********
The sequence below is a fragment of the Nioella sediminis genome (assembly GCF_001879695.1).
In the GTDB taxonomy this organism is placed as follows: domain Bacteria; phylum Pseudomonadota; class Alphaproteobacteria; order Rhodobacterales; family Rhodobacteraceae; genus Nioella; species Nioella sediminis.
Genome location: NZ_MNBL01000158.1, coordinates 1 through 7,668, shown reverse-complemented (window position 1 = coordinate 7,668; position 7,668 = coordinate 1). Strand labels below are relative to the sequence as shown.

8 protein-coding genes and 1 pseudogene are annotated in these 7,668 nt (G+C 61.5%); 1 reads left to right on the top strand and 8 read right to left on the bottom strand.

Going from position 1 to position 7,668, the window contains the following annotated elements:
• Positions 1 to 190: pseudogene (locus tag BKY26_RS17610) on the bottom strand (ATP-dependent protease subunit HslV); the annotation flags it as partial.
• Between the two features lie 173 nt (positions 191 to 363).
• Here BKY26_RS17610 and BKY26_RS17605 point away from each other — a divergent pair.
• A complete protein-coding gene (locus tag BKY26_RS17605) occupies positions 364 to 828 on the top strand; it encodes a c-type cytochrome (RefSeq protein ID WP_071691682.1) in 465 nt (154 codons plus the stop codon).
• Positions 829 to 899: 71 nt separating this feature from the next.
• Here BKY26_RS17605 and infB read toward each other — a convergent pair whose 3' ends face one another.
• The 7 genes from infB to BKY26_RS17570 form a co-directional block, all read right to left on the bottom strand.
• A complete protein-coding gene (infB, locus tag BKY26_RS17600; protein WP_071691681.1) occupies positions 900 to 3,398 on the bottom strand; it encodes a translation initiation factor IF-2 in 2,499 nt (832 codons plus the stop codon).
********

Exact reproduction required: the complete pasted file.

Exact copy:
The sequence below is a fragment of the Nioella sediminis genome (assembly GCF_001879695.1).
In the GTDB taxonomy this organism is placed as follows: domain Bacteria; phylum Pseudomonadota; class Alphaproteobacteria; order Rhodobacterales; family Rhodobacteraceae; genus Nioella; species Nioella sediminis.
Genome location: NZ_MNBL01000158.1, coordinates 1 through 7,668, shown reverse-complemented (window position 1 = coordinate 7,668; position 7,668 = coordinate 1). Strand labels below are relative to the sequence as shown.

8 protein-coding genes and 1 pseudogene are annotated in these 7,668 nt (G+C 61.5%); 1 reads left to right on the top strand and 8 read right to left on the bottom strand.

Going from position 1 to position 7,668, the window contains the following annotated elements:
• Positions 1 to 190: pseudogene (locus tag BKY26_RS17610) on the bottom strand (ATP-dependent protease subunit HslV); the annotation flags it as partial.
• Between the two features lie 173 nt (positions 191 to 363).
• Here BKY26_RS17610 and BKY26_RS17605 point away from each other — a divergent pair.
• A complete protein-coding gene (locus tag BKY26_RS17605) occupies positions 364 to 828 on the top strand; it encodes a c-type cytochrome (RefSeq protein ID WP_071691682.1) in 465 nt (154 codons plus the stop codon).
• Positions 829 to 899: 71 nt separating this feature from the next.
• Here BKY26_RS17605 and infB read toward each other — a convergent pair whose 3' ends face one another.
• The 7 genes from infB to BKY26_RS17570 form a co-directional block, all read right to left on the bottom strand.
• A complete protein-coding gene (infB, locus tag BKY26_RS17600; protein WP_071691681.1) occupies positions 900 to 3,398 on the bottom strand; it encodes a translation initiation factor IF-2 in 2,499 nt (832 codons plus the stop codon).